Federation is not an alternative for Cyprus problem
Up until 2017, with the collapse of the Cyprus intercommunal talks at Crans Montana over Greek Cyprus’ refusal to share power with the Turkish Cypriots, most Cyprus watchers were trifling with people suggesting a two-state resolution of the Cyprus problem. Whereas, all through the past decades, an army of international mediators and the two communal leaders of Cyprus, unfortunately, were mocking with everyone, anticipating a federal solution to place a full stop to the Cyprus quagmire.
The ingredients required for a federal deal are clear -- the existence of two or more communities willing to walk a road of compromise and share sovereignty, power, resources and responsibilities to build a prosperous common future on common land on the basis of political equality, or a relationship that former U.N. chief Kofi Annan had described, which was a relationship based not on minority or majority, but of two equal peoples sharing the same homeland.
On the other hand, the Greek Cypriots used the inconclusive rounds of federation talks to consolidate the state they usurped from the Turkish Cypriots’ partners. Thus, they were rather successful. Not only with a March 1964 resolution that the U.N. Security Council recognized a government deficient of the Turkish members as the government of the entire island (under the out of necessity clause), but also that the government became members of almost all international bodies – except NATO because of Turkish objections – including the EU as the “sole legitimate government of the entire island.” Why the Turkish Cypriots have always been committed to a federal settlement despite being very much aware that it never was a viable and attainable option? Was it because the Turkish Cypriots have always been pro-Greek and anti-Turkish, or were they really suffering from Stockholm Syndrome?
No… They were defeatists. They very much wanted a resolution that would provide a reason for the Turkish Cypriot people to build a future in their homeland. They, perhaps, believed as well that Turkey might be a bigger threat than the Greeks.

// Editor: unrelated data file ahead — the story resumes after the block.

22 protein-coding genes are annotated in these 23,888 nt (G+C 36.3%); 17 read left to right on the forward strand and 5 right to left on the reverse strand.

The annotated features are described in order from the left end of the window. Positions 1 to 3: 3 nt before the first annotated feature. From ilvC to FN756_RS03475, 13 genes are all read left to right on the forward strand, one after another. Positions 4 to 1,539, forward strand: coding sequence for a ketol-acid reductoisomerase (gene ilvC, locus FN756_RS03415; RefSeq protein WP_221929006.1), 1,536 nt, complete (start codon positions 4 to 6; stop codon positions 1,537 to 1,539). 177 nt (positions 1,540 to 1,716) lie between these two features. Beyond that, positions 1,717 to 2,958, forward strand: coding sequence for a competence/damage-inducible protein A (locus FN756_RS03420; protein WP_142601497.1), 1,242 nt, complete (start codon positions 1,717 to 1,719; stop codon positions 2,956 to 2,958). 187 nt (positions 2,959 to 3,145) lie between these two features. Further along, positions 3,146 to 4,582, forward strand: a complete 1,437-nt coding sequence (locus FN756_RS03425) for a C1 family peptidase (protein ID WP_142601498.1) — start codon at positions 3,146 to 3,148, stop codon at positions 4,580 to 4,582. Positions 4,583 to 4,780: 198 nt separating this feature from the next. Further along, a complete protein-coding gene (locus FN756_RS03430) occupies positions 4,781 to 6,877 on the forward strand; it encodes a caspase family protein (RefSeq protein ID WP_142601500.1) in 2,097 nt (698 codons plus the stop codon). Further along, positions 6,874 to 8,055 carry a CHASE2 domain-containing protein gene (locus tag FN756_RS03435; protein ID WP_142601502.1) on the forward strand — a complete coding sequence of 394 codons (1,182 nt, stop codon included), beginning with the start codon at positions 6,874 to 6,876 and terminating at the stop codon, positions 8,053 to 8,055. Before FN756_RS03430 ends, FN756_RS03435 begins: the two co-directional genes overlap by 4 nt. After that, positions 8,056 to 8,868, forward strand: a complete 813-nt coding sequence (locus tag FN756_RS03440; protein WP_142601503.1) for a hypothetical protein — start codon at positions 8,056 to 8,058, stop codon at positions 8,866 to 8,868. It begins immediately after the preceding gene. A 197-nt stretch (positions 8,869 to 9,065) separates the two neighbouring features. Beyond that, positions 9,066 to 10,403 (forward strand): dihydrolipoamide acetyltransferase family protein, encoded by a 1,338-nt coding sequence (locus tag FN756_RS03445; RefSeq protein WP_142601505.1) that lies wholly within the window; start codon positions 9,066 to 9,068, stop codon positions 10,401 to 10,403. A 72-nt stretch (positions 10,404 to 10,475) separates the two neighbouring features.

After watching a debate at the Turkish Cypriot parliament – thanks to satellite broadcasts – I got carried away into such considerations. Republican Turks’ Party (CTP) leader Tufan Erhürman was talking with National Unity Party (UBP) deputy Oğuzhan Hasipoğlu. He was explaining to Hasipoğlu that as long as Russia, France and the United States are not made to accept a change in the parameters of the Cyprus talks process, there could be no meaning in insisting to suggest a two-state model, be it a confederation or a full-fledged two independent states.
Wrong… How can a senior Turkish politician have such a confused state of mind? There are sufficient reasons to believe that Greek Cypriots would prefer a two-state resolution rather than a bizonal and bicommunal federation with effective power-sharing, political equality, and the like. The target ought to be to work hard to convince Greek Cypriots that the two peoples of the island who could not build a common life, can live side by side and build a common future. If the Greek Cypriots, who are the members of the U.N. Security Council, agree to such a deal, would they object to a deal so badly that is needed on Cyprus since 1963?
Unfortunately, the Turkish Cypriots do not say that “If the two peoples agree, the U.N. Security Council must accept to change the parameters.” Shouldn’t everyone be forcing the U.N. to make such an assessment if the two peoples agree? Isn’t it enough to have a two-state deal if Greek Cypriots accept a deal based on two-states?
As I keep on saying, the “Federation or nothing” position is no less than opposing a negotiated deal.